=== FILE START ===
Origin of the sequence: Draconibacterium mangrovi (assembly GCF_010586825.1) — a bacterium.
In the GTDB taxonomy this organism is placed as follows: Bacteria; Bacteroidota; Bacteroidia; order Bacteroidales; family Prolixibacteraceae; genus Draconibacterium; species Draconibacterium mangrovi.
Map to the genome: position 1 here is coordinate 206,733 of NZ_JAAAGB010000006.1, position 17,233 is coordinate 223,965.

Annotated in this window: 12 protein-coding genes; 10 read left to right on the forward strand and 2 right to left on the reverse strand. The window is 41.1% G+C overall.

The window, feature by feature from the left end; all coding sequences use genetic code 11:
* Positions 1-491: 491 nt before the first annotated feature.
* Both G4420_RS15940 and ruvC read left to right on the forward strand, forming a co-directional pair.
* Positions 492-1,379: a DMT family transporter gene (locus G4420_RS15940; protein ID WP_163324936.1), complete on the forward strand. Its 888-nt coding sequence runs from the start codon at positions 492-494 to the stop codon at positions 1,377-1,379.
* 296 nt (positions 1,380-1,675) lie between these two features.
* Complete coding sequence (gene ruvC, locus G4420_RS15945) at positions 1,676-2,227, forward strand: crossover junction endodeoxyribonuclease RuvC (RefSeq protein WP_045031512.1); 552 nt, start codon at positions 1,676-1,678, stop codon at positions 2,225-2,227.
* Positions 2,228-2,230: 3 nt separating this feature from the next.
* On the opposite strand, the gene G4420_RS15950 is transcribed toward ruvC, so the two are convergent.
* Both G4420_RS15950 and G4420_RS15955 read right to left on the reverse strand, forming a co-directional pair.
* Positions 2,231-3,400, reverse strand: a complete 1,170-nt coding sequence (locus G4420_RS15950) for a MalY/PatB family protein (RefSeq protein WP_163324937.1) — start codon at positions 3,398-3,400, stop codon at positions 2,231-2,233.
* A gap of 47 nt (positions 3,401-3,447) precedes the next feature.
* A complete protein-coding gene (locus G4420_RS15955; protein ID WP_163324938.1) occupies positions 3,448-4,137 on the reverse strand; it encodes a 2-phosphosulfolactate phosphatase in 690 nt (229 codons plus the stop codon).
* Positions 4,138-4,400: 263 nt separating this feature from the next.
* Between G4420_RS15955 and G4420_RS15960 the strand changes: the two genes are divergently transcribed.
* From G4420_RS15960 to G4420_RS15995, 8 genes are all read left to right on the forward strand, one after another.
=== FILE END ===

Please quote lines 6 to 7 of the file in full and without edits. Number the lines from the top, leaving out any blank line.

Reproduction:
* Positions 1-491: 491 nt before the first annotated feature.
* Both G4420_RS15940 and ruvC read left to right on the forward strand, forming a co-directional pair.